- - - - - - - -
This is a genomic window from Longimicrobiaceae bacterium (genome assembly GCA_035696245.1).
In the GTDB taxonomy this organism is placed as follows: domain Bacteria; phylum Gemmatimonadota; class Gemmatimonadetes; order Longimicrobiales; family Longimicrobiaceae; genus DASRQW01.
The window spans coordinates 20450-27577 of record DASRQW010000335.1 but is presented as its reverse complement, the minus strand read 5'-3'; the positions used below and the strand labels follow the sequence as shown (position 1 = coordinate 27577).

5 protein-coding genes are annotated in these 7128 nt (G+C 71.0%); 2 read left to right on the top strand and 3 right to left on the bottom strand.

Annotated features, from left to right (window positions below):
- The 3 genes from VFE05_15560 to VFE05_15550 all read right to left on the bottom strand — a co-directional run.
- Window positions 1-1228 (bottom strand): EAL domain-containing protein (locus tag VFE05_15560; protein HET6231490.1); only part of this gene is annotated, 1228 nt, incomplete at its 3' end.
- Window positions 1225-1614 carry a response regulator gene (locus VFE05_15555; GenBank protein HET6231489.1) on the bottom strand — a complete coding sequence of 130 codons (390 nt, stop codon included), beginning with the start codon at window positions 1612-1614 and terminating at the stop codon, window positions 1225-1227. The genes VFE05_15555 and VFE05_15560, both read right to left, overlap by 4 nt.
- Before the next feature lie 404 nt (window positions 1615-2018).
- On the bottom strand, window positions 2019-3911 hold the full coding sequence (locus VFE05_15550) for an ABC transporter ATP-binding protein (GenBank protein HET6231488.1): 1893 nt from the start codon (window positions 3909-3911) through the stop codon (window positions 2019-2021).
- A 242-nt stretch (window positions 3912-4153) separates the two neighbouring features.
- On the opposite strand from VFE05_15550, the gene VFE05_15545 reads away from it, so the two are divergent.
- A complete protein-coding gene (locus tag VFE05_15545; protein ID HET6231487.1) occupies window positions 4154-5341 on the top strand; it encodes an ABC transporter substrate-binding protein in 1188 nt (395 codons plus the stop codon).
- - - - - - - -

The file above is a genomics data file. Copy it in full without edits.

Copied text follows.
This is a genomic window from Longimicrobiaceae bacterium (genome assembly GCA_035696245.1).
In the GTDB taxonomy this organism is placed as follows: domain Bacteria; phylum Gemmatimonadota; class Gemmatimonadetes; order Longimicrobiales; family Longimicrobiaceae; genus DASRQW01.
The window spans coordinates 20450-27577 of record DASRQW010000335.1 but is presented as its reverse complement, the minus strand read 5'-3'; the positions used below and the strand labels follow the sequence as shown (position 1 = coordinate 27577).

5 protein-coding genes are annotated in these 7128 nt (G+C 71.0%); 2 read left to right on the top strand and 3 right to left on the bottom strand.

Annotated features, from left to right (window positions below):
- The 3 genes from VFE05_15560 to VFE05_15550 all read right to left on the bottom strand — a co-directional run.
- Window positions 1-1228 (bottom strand): EAL domain-containing protein (locus tag VFE05_15560; protein HET6231490.1); only part of this gene is annotated, 1228 nt, incomplete at its 3' end.
- Window positions 1225-1614 carry a response regulator gene (locus VFE05_15555; GenBank protein HET6231489.1) on the bottom strand — a complete coding sequence of 130 codons (390 nt, stop codon included), beginning with the start codon at window positions 1612-1614 and terminating at the stop codon, window positions 1225-1227. The genes VFE05_15555 and VFE05_15560, both read right to left, overlap by 4 nt.
- Before the next feature lie 404 nt (window positions 1615-2018).
- On the bottom strand, window positions 2019-3911 hold the full coding sequence (locus VFE05_15550) for an ABC transporter ATP-binding protein (GenBank protein HET6231488.1): 1893 nt from the start codon (window positions 3909-3911) through the stop codon (window positions 2019-2021).
- A 242-nt stretch (window positions 3912-4153) separates the two neighbouring features.
- On the opposite strand from VFE05_15550, the gene VFE05_15545 reads away from it, so the two are divergent.
- A complete protein-coding gene (locus tag VFE05_15545; protein ID HET6231487.1) occupies window positions 4154-5341 on the top strand; it encodes an ABC transporter substrate-binding protein in 1188 nt (395 codons plus the stop codon).